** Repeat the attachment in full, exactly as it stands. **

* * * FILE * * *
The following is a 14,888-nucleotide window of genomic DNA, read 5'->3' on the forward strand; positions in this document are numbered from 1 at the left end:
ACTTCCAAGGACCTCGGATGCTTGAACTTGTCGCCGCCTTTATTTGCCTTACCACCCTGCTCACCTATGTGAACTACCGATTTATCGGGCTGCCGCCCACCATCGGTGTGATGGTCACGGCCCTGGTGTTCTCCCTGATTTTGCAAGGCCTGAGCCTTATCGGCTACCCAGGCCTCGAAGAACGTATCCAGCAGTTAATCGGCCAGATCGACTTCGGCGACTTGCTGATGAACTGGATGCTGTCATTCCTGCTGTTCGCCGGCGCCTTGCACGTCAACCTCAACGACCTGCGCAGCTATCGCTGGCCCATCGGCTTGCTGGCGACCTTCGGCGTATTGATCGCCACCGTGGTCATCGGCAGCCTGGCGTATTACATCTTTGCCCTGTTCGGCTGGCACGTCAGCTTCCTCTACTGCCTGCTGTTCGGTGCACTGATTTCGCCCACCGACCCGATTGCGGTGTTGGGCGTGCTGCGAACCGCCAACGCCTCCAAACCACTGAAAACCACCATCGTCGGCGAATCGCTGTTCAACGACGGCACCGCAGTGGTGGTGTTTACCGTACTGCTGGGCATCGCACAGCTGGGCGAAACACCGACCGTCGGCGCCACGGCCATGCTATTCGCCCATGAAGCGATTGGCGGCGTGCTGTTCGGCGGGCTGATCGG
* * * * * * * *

The following is a 14,888-nucleotide window of genomic DNA, read 5'->3' on the forward strand; positions in this document are numbered from 1 at the left end:
ACTTCCAAGGACCTCGGATGCTTGAACTTGTCGCCGCCTTTATTTGCCTTACCACCCTGCTCACCTATGTGAACTACCGATTTATCGGGCTGCCGCCCACCATCGGTGTGATGGTCACGGCCCTGGTGTTCTCCCTGATTTTGCAAGGCCTGAGCCTTATCGGCTACCCAGGCCTCGAAGAACGTATCCAGCAGTTAATCGGCCAGATCGACTTCGGCGACTTGCTGATGAACTGGATGCTGTCATTCCTGCTGTTCGCCGGCGCCTTGCACGTCAACCTCAACGACCTGCGCAGCTATCGCTGGCCCATCGGCTTGCTGGCGACCTTCGGCGTATTGATCGCCACCGTGGTCATCGGCAGCCTGGCGTATTACATCTTTGCCCTGTTCGGCTGGCACGTCAGCTTCCTCTACTGCCTGCTGTTCGGTGCACTGATTTCGCCCACCGACCCGATTGCGGTGTTGGGCGTGCTGCGAACCGCCAACGCCTCCAAACCACTGAAAACCACCATCGTCGGCGAATCGCTGTTCAACGACGGCACCGCAGTGGTGGTGTTTACCGTACTGCTGGGCATCGCACAGCTGGGCGAAACACCGACCGTCGGCGCCACGGCCATGCTATTCGCCCATGAAGCGATTGGCGGCGTGCTGTTCGGCGGGCTGATCGG